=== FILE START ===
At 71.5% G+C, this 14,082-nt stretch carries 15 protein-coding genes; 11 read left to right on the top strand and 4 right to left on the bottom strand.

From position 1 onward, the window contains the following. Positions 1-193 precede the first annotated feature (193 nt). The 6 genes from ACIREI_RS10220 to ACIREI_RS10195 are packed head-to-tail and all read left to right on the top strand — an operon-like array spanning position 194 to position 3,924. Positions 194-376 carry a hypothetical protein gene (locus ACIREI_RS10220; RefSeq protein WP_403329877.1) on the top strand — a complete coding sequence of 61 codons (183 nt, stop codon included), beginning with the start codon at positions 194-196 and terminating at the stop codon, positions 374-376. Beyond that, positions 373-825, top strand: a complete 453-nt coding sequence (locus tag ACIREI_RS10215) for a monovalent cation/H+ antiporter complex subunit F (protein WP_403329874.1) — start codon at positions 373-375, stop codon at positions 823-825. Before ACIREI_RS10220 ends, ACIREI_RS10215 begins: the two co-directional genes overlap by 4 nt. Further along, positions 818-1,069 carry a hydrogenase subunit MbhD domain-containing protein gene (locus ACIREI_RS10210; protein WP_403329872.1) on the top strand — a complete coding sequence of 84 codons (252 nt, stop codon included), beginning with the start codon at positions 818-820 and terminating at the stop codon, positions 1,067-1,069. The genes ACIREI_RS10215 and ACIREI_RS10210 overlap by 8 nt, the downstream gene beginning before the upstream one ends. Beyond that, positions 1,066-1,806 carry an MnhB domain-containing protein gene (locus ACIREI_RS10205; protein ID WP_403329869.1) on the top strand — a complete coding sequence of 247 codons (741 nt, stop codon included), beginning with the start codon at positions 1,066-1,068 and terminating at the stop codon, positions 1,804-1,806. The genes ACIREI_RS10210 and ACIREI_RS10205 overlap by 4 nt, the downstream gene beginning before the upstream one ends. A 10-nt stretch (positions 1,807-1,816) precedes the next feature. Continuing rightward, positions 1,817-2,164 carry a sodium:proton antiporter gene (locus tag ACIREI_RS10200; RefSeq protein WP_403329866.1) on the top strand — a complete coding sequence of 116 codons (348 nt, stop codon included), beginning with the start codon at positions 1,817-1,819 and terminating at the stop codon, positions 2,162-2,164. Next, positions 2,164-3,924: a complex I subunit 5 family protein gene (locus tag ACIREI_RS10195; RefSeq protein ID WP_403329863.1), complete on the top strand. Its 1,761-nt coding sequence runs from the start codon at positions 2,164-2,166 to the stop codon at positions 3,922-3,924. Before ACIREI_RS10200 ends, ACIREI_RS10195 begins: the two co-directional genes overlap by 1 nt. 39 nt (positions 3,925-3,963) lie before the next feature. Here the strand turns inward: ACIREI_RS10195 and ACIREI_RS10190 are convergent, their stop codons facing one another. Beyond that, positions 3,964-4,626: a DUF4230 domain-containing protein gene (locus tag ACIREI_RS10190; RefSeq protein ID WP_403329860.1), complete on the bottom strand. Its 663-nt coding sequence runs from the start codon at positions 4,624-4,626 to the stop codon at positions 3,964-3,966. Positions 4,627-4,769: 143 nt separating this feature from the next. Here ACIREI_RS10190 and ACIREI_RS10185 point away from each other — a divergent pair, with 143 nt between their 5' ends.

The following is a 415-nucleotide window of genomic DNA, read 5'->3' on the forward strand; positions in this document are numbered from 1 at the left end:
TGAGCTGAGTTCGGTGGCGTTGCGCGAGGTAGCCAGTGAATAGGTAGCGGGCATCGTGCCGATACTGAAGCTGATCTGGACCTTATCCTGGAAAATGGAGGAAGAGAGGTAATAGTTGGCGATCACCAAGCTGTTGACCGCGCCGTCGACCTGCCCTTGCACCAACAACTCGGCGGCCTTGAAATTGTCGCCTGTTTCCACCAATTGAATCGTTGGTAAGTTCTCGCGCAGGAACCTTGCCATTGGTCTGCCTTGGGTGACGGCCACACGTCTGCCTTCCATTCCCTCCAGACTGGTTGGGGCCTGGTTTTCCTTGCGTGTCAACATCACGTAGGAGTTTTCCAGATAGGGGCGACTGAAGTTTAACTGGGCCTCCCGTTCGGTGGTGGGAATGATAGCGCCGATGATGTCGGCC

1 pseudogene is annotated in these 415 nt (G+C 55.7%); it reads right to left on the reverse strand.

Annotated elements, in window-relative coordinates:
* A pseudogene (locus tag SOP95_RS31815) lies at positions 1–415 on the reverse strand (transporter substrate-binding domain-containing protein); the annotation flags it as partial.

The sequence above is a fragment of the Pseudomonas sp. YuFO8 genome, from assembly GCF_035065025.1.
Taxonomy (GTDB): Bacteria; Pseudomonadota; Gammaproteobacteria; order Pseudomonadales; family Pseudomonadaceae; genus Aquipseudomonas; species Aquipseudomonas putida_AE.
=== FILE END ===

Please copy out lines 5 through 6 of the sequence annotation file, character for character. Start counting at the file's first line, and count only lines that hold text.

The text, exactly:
1 pseudogene is annotated in these 415 nt (G+C 55.7%); it reads right to left on the reverse strand.

Annotated elements, in window-relative coordinates: